Rainbow inches forward despite commercial concerns 

Councillor Wilhelm-Morden says commercial core size exorbitant

Developer Tom Rafael squared off with council after Monday’s council meeting was officially adjourned, trying to convince them of the need for a sizable commercial core in the new Rainbow subdivision.

After having debated the issue for an hour earlier council would not get drawn into a protracted debate with the developer.

"We don’t negotiate (directly) with you," said Mayor Ken Melamed firmly. "We empower our staff to negotiate with you."

Rafael was chagrined by the response.

"All of the planners, including the director of planning for the municipality, recognize that in order to have a livable functioning community at Rainbow you need a certain commercial core to give it vibrancy," he said immediately after his exchange with council.

And so while the Rainbow project passed the first hurdle in the rezoning process Monday, getting first reading of the bylaws, council has asked staff and the developer to go back to the negotiating table. The project was supposed to get first and second readings on Monday.

The issue at hand is the 23,000 square foot commercial core in the centre of the proposed subdivision. Council, on the whole, believes it’s too big and is worried about the retail uses potentially taking business away from the village.

It was the same issue that was raised by the previous council eight months ago. At that time, council told staff they were uncomfortable with the size of the commercial core. And yet, that size has not changed.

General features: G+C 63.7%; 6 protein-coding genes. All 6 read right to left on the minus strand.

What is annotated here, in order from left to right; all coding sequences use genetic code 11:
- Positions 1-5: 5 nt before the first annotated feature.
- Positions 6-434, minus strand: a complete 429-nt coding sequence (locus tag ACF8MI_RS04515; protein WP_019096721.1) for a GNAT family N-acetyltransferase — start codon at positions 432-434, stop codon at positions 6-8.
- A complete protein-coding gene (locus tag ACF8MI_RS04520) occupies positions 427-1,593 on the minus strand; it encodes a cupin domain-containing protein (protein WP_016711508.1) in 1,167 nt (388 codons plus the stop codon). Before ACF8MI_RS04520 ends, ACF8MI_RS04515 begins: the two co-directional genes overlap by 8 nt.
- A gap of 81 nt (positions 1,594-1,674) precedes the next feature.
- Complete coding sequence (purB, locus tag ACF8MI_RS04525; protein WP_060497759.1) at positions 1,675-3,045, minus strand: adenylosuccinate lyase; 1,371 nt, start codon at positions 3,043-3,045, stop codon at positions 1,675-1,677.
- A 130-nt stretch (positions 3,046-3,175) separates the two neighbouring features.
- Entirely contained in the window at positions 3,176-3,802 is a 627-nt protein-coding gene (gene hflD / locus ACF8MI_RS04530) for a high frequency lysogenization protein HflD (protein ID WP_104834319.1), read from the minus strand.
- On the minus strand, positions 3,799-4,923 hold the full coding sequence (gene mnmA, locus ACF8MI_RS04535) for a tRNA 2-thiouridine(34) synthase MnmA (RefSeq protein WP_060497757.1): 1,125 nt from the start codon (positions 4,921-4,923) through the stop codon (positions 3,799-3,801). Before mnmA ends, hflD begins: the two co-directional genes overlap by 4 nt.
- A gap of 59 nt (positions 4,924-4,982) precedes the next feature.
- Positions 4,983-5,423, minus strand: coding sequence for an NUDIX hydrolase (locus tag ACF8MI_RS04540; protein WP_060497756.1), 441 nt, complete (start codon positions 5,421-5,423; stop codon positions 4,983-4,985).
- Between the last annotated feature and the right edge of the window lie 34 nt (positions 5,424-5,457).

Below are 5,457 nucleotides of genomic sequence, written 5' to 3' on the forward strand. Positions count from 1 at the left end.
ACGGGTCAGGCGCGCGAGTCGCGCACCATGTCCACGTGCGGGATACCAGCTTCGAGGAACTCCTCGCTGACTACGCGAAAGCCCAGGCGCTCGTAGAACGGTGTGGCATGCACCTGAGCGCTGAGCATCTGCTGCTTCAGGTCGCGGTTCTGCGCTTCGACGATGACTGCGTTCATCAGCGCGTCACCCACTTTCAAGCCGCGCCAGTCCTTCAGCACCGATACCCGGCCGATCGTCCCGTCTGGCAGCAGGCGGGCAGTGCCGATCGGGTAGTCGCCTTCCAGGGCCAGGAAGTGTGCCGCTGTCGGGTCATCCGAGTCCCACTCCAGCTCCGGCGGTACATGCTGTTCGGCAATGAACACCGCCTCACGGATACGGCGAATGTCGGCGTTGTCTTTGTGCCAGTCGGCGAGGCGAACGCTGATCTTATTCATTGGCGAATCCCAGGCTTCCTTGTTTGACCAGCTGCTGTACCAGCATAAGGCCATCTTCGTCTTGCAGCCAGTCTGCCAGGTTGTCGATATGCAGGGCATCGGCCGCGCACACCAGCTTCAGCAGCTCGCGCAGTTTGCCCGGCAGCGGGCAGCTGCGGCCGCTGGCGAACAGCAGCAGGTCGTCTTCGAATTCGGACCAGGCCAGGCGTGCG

The developers maintain that having a grocery store, restaurant, post office, pharmacy and video, geared to the surrounding neighbourhoods, is based on sound planning principles and is exactly what the community said they wanted in its sustainability plan, Whistler 2020.

"If council thinks… the number is too large, that opinion is contrary not only to the planning exercises that everyone has done but contrary to the interests of those that are going to live there."

But even Rainbow’s most vocal supporter on council, Ralph Forsythe, expressed concerns about the commercial core.

"I love this deal," he said bluntly, adding that seeing it move forward on Monday night helped some members of council keep their campaign promises from November’s election.

"My enthusiasm was tempered a little bit by the size of the commercial."

The worry on council’s mind is competition with the village merchants.

"It’s exorbitant," said Councillor Nancy Wilhelm-Morden. "We don’t need another strip mall in Whistler."

Without trying to delay the project, Wilhelm-Morden proposed giving the Rainbow bylaws first reading, instead of first and second reading as proposed, and then asking for the developers to meet several conditions, chief of which was a reduction in commercial space.

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